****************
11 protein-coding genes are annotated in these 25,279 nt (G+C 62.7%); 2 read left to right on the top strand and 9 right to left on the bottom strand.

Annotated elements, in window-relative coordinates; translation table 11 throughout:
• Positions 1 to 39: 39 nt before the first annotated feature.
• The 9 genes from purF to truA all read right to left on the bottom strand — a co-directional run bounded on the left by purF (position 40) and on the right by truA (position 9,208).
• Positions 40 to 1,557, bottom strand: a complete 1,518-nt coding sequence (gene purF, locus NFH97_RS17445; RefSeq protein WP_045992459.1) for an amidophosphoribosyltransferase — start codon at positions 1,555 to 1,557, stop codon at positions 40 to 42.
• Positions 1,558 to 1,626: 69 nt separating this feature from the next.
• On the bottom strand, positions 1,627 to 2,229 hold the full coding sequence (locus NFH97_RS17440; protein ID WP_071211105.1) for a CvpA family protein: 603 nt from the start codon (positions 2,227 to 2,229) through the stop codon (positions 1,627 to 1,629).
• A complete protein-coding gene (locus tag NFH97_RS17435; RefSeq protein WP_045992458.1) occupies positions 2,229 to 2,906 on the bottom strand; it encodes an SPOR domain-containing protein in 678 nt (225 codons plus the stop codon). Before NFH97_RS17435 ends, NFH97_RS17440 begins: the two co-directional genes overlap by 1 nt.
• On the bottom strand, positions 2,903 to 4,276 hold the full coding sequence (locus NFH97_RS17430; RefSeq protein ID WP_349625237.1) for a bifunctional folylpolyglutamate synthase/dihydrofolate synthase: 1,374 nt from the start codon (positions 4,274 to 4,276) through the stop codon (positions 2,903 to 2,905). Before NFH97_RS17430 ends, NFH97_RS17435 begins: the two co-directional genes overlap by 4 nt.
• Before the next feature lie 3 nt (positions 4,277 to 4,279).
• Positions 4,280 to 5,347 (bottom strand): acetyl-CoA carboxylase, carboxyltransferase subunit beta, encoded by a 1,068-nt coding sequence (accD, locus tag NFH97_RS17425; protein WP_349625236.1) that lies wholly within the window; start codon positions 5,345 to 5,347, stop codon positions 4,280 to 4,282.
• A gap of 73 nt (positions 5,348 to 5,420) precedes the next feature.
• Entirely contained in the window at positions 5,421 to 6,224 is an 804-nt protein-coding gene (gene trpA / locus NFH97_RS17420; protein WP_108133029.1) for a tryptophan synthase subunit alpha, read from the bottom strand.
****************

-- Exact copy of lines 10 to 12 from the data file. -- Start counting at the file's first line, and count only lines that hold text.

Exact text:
• Before the next feature lie 3 nt (positions 4,277 to 4,279).
• Positions 4,280 to 5,347 (bottom strand): acetyl-CoA carboxylase, carboxyltransferase subunit beta, encoded by a 1,068-nt coding sequence (accD, locus tag NFH97_RS17425; protein WP_349625236.1) that lies wholly within the window; start codon positions 5,345 to 5,347, stop codon positions 4,280 to 4,282.
• A gap of 73 nt (positions 5,348 to 5,420) precedes the next feature.